BY: ADAM THRUSH
A new social initiative has launched in Nicaragua that focuses on the organization of communal spaces for the purpose of hosting makeshift libraries in rural Nicaraguan villages. ‘Barriotecas’ (literally translated to ‘neighbourhood libraries’) simply aims to provide communities with a collection of books on a wide range of topics, in both Spanish and English, creating their own library in the process.
Founded and run by a small group of young Nicaraguan women, Barriotecas works with communities that are not only outside the scope of public investment, but also that demonstrate a strong willingness to invest in the education of their youth by adopting a library of their own. On the start of Barriotecas, founding member Flor Cajina stated that “We realized Nicaragua doesn’t have open spaces for sharing books and that it would be nice to create those spaces. We choose four communities and began organizing a local book donation campaign.”
Books are donated to Barriotecas who then arrange the inventory for each of their partner communities. The initiative utilizes the participatory method of development by meeting with potential partners (communities in need), organizing a space that the whole community has free and easy access to, and finally, by handing over the ‘Barrioteca’ to the community themselves. The community is then fully responsible for the management and maintenance of their inventory.
When asked about the importance of community ownership of the Barrioteca, Cajina said, “In our opinion, if the community members embrace the ownership of the books, they will be motivated to use them freely, carefully and responsibly. We trust their commitment to keep the libraries sustainable in the mid-long term and that they will use these new resources for their growth and development.”
With one of the lowest crime rates in Latin America and the possession of diverse landscapes, Nicaragua is quickly becoming a popular destination for travelers looking for both a safe and affordable Central American getaway. However, despite a growing economy (especially in the tourism sector), the country still lays claim to the second lowest GDP in Latin America with roughly 30 per cent of their population living under the poverty line (as of 2015). Conversely, access to education continues to increase due to development initiatives by both national and international institutions.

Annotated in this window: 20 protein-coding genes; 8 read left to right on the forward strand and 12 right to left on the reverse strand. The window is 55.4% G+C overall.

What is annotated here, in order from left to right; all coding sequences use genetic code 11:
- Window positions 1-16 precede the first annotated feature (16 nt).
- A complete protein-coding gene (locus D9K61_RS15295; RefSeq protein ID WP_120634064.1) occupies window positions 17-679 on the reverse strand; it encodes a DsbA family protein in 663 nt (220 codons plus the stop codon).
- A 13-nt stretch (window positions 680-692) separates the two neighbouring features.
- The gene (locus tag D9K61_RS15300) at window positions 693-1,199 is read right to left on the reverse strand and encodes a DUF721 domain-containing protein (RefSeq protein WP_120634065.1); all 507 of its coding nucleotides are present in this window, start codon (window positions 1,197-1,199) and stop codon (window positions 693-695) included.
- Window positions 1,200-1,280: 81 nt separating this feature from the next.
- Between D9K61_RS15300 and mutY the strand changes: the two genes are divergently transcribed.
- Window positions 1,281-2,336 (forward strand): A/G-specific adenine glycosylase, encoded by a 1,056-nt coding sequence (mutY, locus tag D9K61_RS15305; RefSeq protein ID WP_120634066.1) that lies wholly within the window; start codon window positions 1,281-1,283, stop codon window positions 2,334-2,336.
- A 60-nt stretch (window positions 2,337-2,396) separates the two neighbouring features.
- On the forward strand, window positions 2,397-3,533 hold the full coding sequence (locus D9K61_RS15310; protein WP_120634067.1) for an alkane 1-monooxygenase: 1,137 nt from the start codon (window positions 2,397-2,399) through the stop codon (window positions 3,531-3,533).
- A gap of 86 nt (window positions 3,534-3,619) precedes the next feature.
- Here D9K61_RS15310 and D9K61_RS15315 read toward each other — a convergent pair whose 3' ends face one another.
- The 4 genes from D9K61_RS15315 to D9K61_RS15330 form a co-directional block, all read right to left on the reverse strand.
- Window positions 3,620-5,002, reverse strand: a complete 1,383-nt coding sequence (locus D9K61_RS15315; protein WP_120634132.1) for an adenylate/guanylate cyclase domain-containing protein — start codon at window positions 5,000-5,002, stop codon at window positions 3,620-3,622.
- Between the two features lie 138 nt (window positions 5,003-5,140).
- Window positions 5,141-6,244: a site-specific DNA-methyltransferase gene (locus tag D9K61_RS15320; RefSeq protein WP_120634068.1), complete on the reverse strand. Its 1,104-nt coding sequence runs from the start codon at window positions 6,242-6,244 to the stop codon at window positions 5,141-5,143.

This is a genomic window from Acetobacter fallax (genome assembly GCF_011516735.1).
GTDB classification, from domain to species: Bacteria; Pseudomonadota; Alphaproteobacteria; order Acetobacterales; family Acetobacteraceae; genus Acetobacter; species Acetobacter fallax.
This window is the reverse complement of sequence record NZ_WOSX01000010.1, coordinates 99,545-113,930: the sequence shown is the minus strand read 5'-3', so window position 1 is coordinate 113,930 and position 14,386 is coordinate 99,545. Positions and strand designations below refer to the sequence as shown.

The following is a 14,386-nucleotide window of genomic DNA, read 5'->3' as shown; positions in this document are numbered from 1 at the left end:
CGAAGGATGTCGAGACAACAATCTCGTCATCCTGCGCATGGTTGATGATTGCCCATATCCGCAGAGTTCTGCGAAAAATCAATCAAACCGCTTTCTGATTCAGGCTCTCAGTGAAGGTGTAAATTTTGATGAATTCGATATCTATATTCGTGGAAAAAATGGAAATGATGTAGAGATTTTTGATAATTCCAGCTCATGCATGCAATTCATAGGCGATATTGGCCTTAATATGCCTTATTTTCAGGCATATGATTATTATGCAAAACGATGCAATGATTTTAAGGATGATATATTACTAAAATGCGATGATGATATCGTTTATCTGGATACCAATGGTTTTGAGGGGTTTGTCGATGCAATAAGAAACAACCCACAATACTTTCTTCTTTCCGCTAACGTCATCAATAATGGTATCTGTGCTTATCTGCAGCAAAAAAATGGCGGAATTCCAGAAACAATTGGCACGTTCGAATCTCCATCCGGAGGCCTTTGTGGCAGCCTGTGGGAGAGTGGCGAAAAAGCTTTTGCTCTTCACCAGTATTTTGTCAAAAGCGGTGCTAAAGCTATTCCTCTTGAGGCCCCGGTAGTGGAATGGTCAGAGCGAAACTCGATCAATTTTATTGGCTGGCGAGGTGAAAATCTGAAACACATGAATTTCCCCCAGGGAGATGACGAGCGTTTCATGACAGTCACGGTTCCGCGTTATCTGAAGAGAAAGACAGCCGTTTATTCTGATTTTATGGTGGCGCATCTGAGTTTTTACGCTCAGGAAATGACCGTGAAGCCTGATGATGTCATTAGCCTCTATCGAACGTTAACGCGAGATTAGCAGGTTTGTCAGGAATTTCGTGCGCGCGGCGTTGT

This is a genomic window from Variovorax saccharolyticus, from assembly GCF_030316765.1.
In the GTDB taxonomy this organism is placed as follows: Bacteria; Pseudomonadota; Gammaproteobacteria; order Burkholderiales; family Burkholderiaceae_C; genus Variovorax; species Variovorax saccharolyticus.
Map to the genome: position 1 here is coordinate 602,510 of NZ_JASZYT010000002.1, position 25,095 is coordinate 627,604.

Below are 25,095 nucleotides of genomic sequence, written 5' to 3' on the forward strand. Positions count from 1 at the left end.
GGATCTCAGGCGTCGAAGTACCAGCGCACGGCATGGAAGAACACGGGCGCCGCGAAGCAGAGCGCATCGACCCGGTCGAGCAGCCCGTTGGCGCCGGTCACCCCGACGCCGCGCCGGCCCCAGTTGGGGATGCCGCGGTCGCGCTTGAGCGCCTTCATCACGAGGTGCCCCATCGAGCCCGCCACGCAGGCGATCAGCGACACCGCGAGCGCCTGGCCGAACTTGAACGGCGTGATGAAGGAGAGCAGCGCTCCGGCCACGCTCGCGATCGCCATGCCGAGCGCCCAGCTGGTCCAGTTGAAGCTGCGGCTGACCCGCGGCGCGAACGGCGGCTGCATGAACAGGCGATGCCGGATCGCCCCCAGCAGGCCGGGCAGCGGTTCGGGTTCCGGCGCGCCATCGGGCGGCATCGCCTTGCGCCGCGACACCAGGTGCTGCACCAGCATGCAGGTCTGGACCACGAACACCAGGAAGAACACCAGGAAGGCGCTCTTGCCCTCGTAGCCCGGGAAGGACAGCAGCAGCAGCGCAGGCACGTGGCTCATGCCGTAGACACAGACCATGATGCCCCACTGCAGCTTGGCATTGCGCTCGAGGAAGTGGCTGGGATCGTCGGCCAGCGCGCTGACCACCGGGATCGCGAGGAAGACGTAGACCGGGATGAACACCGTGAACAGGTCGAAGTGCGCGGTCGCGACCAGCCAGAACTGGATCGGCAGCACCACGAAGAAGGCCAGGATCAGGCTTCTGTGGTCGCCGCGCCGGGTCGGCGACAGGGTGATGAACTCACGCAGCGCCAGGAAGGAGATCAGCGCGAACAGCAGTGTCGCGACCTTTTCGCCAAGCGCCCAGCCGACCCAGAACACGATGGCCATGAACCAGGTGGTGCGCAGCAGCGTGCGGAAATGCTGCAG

The connection between poverty and education was evident after visiting two partner communities outside La Concepcion and El Crucero, less than an hour away from Nicaragua’s capital of Managua. Despite living in donated temporary homes and a lack of/no access to drinking water, the youth were eager to continue their education. Unfortunately for these communities, the path to graduation can be quite rocky. Many rural communities are kilometers away from the nearest main road, meaning that many children must walk long distances just to reach the closest bus route. The cost of transportation and school supplies can be too much to handle for many families. A lack of teachers in the community, along with a social pressure to cut education short in order to work or help out the family are other factors that commonly close the door on a higher education for children. “Public education has many barriers: poverty, infrastructure, quality and resources” says Cajina. Barriotecas tries to meet the basic necessity of actually having learning material in the community itself, regardless of whether it’s to supplement an official education or continue an informal one.
“Education prevents poverty in three significant ways: increased health awareness, economic growth, and the empowerment of women. More specifically, it reduces teen pregnancies, improves earning potential, decreases gender based violence and creates new sources of income for families when women are able to work as well. All these contribute to a better quality of life,” Cajina says.
Regardless of race, class, or geographic location, people (especially children) have dreams. Barriotecas works to help fulfill these dreams despite the various hurdles. Consistent with the overall sentiment in the country, they hold the belief that added investments in social services and education now (especially for the country’s poorest) will exponentially increase their return (having an educated society) in the future.
Please check out Barriotecas online for social media and donation drop off information.